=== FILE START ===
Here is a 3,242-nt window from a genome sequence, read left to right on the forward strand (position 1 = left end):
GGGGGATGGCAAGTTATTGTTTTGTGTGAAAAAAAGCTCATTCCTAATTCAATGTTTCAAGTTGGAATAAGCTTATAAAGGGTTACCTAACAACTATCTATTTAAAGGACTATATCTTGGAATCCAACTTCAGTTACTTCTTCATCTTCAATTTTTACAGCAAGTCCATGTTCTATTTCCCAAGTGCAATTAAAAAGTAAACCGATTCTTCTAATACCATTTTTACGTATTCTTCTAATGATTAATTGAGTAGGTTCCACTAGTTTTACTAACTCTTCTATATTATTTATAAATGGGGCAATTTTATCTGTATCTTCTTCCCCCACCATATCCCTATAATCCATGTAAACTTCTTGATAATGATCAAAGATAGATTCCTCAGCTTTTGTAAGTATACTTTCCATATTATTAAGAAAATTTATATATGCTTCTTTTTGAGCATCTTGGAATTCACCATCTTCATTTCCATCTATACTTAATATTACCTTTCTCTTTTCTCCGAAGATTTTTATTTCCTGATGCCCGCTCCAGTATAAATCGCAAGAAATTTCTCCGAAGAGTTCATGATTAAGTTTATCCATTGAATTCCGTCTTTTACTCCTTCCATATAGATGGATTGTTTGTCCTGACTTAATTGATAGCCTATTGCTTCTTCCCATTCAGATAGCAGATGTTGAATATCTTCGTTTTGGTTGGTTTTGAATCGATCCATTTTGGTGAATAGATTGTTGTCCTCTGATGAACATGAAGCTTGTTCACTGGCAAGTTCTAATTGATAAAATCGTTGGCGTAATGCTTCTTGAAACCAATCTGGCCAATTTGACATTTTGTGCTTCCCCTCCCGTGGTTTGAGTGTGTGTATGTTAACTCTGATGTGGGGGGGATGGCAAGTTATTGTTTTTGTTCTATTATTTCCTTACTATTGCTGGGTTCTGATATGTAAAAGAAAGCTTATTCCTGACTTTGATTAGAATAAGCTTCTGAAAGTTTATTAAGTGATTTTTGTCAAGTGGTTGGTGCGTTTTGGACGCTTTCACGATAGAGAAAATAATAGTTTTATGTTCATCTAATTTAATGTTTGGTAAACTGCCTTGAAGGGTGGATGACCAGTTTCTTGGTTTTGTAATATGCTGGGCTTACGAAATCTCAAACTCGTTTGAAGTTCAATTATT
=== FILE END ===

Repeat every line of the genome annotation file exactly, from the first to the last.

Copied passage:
Here is a 3,242-nt window from a genome sequence, read left to right on the forward strand (position 1 = left end):
GGGGGATGGCAAGTTATTGTTTTGTGTGAAAAAAAGCTCATTCCTAATTCAATGTTTCAAGTTGGAATAAGCTTATAAAGGGTTACCTAACAACTATCTATTTAAAGGACTATATCTTGGAATCCAACTTCAGTTACTTCTTCATCTTCAATTTTTACAGCAAGTCCATGTTCTATTTCCCAAGTGCAATTAAAAAGTAAACCGATTCTTCTAATACCATTTTTACGTATTCTTCTAATGATTAATTGAGTAGGTTCCACTAGTTTTACTAACTCTTCTATATTATTTATAAATGGGGCAATTTTATCTGTATCTTCTTCCCCCACCATATCCCTATAATCCATGTAAACTTCTTGATAATGATCAAAGATAGATTCCTCAGCTTTTGTAAGTATACTTTCCATATTATTAAGAAAATTTATATATGCTTCTTTTTGAGCATCTTGGAATTCACCATCTTCATTTCCATCTATACTTAATATTACCTTTCTCTTTTCTCCGAAGATTTTTATTTCCTGATGCCCGCTCCAGTATAAATCGCAAGAAATTTCTCCGAAGAGTTCATGATTAAGTTTATCCATTGAATTCCGTCTTTTACTCCTTCCATATAGATGGATTGTTTGTCCTGACTTAATTGATAGCCTATTGCTTCTTCCCATTCAGATAGCAGATGTTGAATATCTTCGTTTTGGTTGGTTTTGAATCGATCCATTTTGGTGAATAGATTGTTGTCCTCTGATGAACATGAAGCTTGTTCACTGGCAAGTTCTAATTGATAAAATCGTTGGCGTAATGCTTCTTGAAACCAATCTGGCCAATTTGACATTTTGTGCTTCCCCTCCCGTGGTTTGAGTGTGTGTATGTTAACTCTGATGTGGGGGGGATGGCAAGTTATTGTTTTTGTTCTATTATTTCCTTACTATTGCTGGGTTCTGATATGTAAAAGAAAGCTTATTCCTGACTTTGATTAGAATAAGCTTCTGAAAGTTTATTAAGTGATTTTTGTCAAGTGGTTGGTGCGTTTTGGACGCTTTCACGATAGAGAAAATAATAGTTTTATGTTCATCTAATTTAATGTTTGGTAAACTGCCTTGAAGGGTGGATGACCAGTTTCTTGGTTTTGTAATATGCTGGGCTTACGAAATCTCAAACTCGTTTGAAGTTCAATTATT